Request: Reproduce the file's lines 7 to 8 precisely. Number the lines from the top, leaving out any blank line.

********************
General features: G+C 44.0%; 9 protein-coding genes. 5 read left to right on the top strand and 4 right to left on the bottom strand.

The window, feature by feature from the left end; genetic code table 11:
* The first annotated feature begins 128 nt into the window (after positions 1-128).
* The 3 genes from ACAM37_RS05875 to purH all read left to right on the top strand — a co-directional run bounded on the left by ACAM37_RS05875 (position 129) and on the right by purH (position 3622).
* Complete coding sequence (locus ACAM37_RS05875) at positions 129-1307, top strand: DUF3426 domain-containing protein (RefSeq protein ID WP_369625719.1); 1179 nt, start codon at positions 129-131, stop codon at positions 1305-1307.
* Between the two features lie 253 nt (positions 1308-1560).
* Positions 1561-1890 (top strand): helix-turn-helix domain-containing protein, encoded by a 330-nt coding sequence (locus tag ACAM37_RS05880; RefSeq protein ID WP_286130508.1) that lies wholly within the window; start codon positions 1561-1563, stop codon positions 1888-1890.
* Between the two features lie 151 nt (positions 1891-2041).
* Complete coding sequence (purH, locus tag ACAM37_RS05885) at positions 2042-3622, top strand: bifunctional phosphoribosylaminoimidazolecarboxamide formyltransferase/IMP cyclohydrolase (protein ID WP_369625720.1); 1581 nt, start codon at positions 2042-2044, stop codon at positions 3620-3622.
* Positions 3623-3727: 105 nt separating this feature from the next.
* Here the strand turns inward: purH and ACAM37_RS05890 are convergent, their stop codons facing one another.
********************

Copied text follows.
* Positions 1561-1890 (top strand): helix-turn-helix domain-containing protein, encoded by a 330-nt coding sequence (locus tag ACAM37_RS05880; RefSeq protein ID WP_286130508.1) that lies wholly within the window; start codon positions 1561-1563, stop codon positions 1888-1890.
* Between the two features lie 151 nt (positions 1891-2041).